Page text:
Then,   after finishing and applying a bit of wax,   I was unable to keep the drawers in place if the box was not inclined slightly.   They ran too smoothly.

So,   stick with DaveK's dimensions and relax.   Things will work fine when the finish is on and a bit o' wax is used.



Don't be confused by the super high-tech appearance of these spacers...  they are scrap pieces of whatever I had that are made to fit the need.

The only   'mathematically challenging'   part to this entire method is figuring out what spacer dimensions to start with...

I'll leave that part to you...  but I will say that your spacers need to be sized so that each drawer has an equal clearance and the drawer fronts stop where you want them to.

For Ron50... yes... the drawer stops are when the front of the drawer groove hits the curved end of the runner...  no other stops are needed.   I size my drawer length to leave a little clearance at the back of the box when they are fully closed... soooo...  'built-n'   stops with this method.

The blue tape you see on the spacers in my low-tech shims used to get the spacer dimension just right.

In practice...  the first time you build a box...  you will need to estimate the spacer dimensions...  place all the runners in location...  and see how the drawers look.

Most likely you'll be off the first attempt...  so you will need to add or subtract masking tape and try again...  thats why we use double sided tape to start with.

You do want to be careful when locating the runners using the spacers that they are placed straight and square to the box front.

It is very easy to have one edge of the runner slightly offset from the spacer...  it's actually a three hand operation trying to hold both spacers AND fix the taped runner in place...

The problem with ignoring this is that we are using RELATIVE dimensioning here...  that is...  each new spacer is located relative to the subsequent one...  so any error adds up and quickly can become huge.

Soooo...  take the extra   5 seconds   to check each spacer to be sure it's OK...  if it's off a little just pop it off and re-set it.

Now... once you have all the runners in place...  slide your drawers in and see how they look...  we are now concerned about visual tolerance...  do they look good or not?

No worries...  the double sided tape will hold your runners in place just fine...   as long as you don't drop the box. DAMHIKT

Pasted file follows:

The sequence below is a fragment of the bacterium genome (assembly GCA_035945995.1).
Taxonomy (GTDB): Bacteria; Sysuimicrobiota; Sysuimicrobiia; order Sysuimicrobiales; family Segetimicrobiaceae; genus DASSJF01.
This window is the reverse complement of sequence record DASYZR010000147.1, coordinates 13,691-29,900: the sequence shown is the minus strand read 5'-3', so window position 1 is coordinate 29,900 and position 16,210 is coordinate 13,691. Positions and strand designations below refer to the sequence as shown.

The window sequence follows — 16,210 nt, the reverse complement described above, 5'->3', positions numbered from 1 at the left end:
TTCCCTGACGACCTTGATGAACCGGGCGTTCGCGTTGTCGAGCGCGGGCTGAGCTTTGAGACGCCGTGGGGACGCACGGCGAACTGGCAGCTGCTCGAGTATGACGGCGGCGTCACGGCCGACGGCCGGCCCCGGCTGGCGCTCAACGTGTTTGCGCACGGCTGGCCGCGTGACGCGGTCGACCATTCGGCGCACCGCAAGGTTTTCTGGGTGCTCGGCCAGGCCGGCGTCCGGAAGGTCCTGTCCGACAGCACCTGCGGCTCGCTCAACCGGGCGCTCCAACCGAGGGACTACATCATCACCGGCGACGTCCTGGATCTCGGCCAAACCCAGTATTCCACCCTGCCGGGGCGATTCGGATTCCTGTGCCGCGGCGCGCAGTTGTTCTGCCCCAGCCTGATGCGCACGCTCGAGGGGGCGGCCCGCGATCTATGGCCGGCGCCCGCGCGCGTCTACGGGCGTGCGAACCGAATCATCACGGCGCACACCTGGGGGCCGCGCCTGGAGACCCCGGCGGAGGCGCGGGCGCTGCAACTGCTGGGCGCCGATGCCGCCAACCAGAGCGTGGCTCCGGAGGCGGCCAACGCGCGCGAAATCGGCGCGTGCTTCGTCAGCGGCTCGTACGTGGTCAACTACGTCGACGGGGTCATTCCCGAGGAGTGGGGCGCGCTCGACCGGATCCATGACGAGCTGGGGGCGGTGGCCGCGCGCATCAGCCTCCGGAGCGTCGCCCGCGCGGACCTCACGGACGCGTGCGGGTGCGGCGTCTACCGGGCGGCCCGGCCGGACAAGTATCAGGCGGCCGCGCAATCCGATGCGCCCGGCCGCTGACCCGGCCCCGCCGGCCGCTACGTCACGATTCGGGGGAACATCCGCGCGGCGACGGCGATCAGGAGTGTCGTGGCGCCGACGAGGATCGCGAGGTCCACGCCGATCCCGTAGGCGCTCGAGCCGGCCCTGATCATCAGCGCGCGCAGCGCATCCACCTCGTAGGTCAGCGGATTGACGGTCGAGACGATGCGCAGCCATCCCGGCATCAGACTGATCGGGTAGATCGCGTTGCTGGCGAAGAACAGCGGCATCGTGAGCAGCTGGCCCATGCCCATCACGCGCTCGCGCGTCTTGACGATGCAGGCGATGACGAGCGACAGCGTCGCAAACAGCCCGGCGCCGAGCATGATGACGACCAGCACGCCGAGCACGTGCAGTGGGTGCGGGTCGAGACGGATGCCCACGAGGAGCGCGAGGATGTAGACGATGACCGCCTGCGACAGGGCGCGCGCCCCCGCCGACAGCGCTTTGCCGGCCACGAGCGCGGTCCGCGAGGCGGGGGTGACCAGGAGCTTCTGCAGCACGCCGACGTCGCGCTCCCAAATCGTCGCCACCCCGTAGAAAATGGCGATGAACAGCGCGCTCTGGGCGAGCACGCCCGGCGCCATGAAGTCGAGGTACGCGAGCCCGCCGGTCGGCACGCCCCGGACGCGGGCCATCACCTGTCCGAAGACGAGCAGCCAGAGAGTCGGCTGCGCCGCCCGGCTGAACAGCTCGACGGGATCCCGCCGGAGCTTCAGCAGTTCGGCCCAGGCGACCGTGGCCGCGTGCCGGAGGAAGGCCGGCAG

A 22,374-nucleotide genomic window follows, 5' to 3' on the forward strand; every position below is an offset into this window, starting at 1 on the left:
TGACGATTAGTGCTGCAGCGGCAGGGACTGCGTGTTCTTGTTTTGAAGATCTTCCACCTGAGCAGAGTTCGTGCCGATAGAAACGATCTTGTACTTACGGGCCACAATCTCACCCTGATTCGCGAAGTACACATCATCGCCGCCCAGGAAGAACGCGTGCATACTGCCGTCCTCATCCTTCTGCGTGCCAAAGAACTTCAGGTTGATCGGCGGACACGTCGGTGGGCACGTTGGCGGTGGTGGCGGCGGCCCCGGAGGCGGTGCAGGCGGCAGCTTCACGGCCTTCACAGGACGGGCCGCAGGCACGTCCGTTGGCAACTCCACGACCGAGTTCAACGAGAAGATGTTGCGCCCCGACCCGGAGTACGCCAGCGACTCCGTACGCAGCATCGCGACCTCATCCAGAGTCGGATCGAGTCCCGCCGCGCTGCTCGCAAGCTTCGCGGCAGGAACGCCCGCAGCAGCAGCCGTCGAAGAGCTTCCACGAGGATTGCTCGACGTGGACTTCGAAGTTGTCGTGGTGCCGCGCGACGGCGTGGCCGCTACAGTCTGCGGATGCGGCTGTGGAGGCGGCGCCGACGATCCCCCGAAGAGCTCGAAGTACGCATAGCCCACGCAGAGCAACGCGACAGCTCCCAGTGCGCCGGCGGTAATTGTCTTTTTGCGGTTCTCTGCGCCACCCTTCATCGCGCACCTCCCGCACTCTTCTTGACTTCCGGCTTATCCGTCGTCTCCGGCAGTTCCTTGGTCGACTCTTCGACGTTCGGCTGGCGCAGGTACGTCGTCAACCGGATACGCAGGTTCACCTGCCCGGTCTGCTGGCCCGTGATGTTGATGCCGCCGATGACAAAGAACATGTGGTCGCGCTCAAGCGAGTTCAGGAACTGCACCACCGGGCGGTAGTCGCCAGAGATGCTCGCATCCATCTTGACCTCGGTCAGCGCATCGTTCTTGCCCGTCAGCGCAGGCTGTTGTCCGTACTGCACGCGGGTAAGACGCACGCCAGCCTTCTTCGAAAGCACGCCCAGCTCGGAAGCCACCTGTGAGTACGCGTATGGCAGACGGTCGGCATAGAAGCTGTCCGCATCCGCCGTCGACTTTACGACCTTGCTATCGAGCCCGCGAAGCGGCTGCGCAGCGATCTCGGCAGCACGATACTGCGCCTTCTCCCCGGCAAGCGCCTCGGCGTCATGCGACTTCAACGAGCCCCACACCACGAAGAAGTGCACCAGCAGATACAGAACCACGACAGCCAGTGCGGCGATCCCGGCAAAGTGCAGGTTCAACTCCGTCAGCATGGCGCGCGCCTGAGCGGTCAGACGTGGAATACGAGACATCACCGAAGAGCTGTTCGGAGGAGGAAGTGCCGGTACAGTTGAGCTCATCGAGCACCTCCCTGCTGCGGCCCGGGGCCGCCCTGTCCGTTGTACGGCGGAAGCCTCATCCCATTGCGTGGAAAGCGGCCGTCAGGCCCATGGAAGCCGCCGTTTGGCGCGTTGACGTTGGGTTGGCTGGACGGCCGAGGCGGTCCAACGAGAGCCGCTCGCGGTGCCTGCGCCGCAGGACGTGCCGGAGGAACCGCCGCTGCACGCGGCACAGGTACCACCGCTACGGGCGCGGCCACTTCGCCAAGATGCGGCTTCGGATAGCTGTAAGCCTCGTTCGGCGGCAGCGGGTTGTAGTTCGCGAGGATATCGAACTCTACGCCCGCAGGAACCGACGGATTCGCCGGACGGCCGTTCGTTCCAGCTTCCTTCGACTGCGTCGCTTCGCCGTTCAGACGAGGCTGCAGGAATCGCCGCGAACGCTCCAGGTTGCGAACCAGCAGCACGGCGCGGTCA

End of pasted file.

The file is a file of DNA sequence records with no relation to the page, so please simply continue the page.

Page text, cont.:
As I said earlier...  unless this is YOUR LUCKY DAY...  its unlikely that you will have guessed the exact correct spacer dimension the first time out.

Focus on the gap between the top of the last drawer and the box edge...  thats where all your error is going to show up.

Why?  ... because since we used the same spacer to locate each runner...  and since we are sure they are square...  all the error shows up at the end.

If that last gap is obviously larger than all the rest...  add some shims to your spacers and try again.

If that gap is obviously smaller than all the rest...  remove some shims from your spacers and try again.

When it looks good to your eye...  then we fix the runners in place with screws...

Here is a what I use to install them...

That's a right-angle drill able to fit into tight places fitted with a   #52 drill bit   (the correct size for #2 screws into hardwood) and an piece of masking tape on the drill as a flag to keep me from drilling thru the box side.

My preference is to use brass screws...  I admit there is no design advantage...  but my spirit won't allow me to sell expensive little boxes with steel hardware in them.

Soooo...  I also use a steel #2 wood screw as the starter screw and a block of pure beeswax to lubricate all the threads.

I'll take it on faith that everyone out there can get those screws in without photos from me...  my only caution is to use the starter screw and beeswax on every hole...  it is a very,   very frustrating experience to have to remove a broken screw in this situation.

Once everything is screwed down tight, you will end up with a situation exactly like Mike Lomax wisely mentioned...

The drawers will open and close, but you'll think they are a little tight.

I have found that once I follow my normal finishing routine...  shellac followed by 6 coats of oil...  then a coat of Renissance Wax on the runners as a last step...

The drawers open and close smooth as glass and the clearance I use provides a good comprimise between the visual need for things to be   'tight'   and the reality of expanding/contracting timbers.

That's it...  now...  go make some boxes and show the photos!